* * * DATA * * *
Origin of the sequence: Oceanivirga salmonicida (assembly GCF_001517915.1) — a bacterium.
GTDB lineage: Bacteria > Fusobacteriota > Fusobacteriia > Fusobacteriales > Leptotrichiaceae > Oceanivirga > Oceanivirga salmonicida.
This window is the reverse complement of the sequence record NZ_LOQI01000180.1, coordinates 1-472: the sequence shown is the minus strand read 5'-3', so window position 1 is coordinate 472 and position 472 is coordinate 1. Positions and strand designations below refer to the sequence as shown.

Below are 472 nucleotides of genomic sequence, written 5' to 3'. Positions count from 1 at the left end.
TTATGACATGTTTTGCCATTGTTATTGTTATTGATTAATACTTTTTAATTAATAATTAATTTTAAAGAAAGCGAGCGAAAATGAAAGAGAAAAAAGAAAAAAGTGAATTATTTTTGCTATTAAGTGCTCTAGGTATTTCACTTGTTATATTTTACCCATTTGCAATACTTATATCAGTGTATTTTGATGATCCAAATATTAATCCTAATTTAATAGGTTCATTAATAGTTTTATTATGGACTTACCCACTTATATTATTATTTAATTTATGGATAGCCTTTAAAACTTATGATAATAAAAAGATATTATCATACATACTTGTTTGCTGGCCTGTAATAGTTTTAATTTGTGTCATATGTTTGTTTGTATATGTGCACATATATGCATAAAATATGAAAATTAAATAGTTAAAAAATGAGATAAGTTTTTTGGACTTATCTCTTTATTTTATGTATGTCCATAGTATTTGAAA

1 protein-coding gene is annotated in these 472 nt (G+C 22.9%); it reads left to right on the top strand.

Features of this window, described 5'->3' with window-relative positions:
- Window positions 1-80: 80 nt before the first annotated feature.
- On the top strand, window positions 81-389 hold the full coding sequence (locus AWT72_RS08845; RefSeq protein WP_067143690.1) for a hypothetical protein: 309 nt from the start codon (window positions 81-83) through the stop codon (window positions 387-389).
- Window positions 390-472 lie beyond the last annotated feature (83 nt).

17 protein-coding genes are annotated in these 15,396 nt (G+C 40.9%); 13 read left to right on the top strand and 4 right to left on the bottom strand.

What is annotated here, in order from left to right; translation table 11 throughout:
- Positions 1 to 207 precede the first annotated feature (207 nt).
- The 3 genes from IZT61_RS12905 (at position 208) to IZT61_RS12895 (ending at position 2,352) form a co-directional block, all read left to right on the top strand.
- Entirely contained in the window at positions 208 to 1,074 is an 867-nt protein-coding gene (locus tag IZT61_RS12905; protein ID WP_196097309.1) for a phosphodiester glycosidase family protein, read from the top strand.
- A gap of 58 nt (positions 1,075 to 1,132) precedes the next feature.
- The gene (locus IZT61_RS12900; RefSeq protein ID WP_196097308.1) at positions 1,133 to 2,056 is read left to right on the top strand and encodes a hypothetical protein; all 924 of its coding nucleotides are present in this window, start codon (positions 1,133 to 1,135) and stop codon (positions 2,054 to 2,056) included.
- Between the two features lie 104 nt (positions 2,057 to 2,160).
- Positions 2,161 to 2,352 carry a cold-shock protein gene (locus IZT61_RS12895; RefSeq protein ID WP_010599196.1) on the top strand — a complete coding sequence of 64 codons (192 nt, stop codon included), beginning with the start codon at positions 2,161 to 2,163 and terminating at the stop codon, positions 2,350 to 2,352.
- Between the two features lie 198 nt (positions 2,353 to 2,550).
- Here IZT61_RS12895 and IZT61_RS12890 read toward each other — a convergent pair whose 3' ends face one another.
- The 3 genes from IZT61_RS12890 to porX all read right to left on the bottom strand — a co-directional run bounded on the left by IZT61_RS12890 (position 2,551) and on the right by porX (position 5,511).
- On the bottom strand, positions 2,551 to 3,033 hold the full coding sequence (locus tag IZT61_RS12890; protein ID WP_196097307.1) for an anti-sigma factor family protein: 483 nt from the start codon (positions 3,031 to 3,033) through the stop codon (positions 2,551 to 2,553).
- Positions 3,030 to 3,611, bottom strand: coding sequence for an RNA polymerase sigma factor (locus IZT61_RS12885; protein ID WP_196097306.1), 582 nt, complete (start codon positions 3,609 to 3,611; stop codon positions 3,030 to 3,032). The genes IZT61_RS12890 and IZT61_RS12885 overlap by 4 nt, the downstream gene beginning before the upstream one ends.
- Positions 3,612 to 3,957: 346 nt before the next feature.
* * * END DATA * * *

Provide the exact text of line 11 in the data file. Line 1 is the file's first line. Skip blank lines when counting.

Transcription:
17 protein-coding genes are annotated in these 15,396 nt (G+C 40.9%); 13 read left to right on the top strand and 4 right to left on the bottom strand.